Bruce.
September 06, 2008
Re: D parser in tango or phobos
Bruce Adams:
> One of the first questions some people ask when
> told about a new language is "what is it written in?"
> If its not written in itself they ask why. If the answer is not compelling  
> they may walk away.

Yet, probably 98% of programmers don't care of that. Like most programmers of C#, Java, Python, Perl, Lua, Ruby, Tcl, etc. I'd like to have a D compiler written in D, but there are more urgent/important things to do, I presume.


> A problem is that the language is itself not that stable. You could write  
> a D compiler in D1.0 but why bother when it will soon be obsolete.
> Writing a D compiler in D2.0 is a moving target

Creating a back-end requires lot of work, so it may be better to use the one of GCC and LLVM, and save your time to improve the language itself.

And another possibility is to use D1 to write a compiler for D2 :-)


> Python has a python parser written in python. The main interpreter is  
> written in C for portability.

There is also a full Python interpreter (and JIT) written in Python in the works, it's named PyPy.

Bye,
bearophile
September 06, 2008
Re: D parser in tango or phobos
Bruce Adams wrote:
> On Wed, 03 Sep 2008 16:33:11 +0100, davidl <davidl@126.com> wrote:
> 
>> 在 Wed, 03 Sep 2008 21:51:47 +0800,Knud Soerensen 
>> <4tuu4k002@sneakemail.com> 写道:
>>
>>> davidl wrote:
>>>> 在 Tue, 02 Sep 2008 15:37:38 +0800,Knud Soerensen
>>>> <4tuu4k002@sneakemail.com> 写道:
>>>>
>>>>> Hi
>>>>>
>>>>> When building tools for manipulating d code, you practical always 
>>>>> need a
>>>>> parser.
>>>>>
>>>>> So, why not include a d parser as part of the runtime library,
>>>>> in that way the it is much easy to write code tools.
>>>>>
>>>>> dmd itself might even use the same parser, which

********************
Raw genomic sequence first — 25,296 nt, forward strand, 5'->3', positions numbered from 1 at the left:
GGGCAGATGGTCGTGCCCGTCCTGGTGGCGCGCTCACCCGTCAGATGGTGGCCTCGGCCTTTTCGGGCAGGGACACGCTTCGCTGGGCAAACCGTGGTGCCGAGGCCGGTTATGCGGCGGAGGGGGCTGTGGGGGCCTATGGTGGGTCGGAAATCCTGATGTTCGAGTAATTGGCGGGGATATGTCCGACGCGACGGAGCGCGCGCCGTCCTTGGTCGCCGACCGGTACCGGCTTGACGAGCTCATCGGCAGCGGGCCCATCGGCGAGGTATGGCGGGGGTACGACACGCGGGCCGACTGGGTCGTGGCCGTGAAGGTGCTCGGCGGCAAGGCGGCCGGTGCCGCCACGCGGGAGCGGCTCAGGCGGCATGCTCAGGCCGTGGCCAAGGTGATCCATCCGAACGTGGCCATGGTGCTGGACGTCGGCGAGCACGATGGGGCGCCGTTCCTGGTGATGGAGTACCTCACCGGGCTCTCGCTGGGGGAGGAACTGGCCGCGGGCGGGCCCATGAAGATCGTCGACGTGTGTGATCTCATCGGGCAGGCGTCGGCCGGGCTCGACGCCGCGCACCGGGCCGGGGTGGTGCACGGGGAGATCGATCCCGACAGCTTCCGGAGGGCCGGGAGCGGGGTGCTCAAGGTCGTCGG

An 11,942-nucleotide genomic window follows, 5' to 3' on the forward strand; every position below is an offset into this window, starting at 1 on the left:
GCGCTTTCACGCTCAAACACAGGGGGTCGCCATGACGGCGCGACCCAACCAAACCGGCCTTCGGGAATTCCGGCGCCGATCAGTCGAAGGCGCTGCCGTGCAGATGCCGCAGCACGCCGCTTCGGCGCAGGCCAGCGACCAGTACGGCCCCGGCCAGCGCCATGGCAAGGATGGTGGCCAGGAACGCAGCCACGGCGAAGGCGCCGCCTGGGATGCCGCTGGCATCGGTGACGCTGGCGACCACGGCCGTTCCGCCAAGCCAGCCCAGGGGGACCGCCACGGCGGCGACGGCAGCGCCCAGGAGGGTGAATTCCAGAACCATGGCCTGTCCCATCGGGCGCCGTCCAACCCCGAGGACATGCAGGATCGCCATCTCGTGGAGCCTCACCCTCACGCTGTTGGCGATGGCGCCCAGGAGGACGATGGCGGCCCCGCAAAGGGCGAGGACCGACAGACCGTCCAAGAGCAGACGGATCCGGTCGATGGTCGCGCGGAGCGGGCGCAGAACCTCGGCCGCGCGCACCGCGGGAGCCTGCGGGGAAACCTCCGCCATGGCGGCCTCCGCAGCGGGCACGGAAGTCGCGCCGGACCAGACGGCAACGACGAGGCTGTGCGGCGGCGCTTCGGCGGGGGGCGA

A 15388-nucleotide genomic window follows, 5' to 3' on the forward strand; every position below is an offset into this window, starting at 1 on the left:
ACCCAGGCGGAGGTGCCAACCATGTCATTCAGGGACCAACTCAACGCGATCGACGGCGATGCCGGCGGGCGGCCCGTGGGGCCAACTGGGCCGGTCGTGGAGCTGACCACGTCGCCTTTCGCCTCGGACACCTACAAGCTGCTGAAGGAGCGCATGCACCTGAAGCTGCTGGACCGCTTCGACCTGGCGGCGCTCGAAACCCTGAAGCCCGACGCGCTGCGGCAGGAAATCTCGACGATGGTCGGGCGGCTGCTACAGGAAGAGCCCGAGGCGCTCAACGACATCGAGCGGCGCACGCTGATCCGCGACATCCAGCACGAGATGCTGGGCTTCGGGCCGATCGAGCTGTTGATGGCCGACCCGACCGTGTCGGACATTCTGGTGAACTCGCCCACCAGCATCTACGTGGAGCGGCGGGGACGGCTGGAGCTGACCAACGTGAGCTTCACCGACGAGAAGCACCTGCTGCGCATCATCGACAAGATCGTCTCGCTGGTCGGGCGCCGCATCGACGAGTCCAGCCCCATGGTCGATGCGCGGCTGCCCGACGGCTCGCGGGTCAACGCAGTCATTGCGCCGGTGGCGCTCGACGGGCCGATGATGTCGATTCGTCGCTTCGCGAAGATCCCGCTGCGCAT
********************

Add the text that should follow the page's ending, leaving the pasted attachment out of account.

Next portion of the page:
>>>>> will insure that the parser support the latest version of d and it 
>>>>> will
>>>>> be a nice start for a incremental d compiler.
>>>>>
>>>>>
>>>>
>>>> It's not easy to have a complete working bug free parser.
>>>> dsource.org/projects/dparser
>>>>
>>> I know this is why I made the suggestion.
>>>
>>> The idea is that tool developer should have a stable platform
>>> base his tool upon.
>>>
>>> Such he doesn't have to patch the parser every time a new version of dmd
>>> hits the web.
>>>
>>>
>>
>> What you're asking is simply impossible. It's equivalent to why we 
>> don't have a bug-free
>> frontend.
>>
> Its not impossible just difficult.
> One of the first questions some people ask when
> told about a new language is "what is it written in?"
> If its not written in itself they ask why. If the answer is not 
> compelling they
> may walk away.
> If D ever intends to supplant C as the main systems programming language
> it will have to get over this hurdle.
> A problem is that the language is itself not that stable. You could 
> write a D
> compiler in D1.0 but why bother when it will soon be obsolete. Writing a 
> D compiler in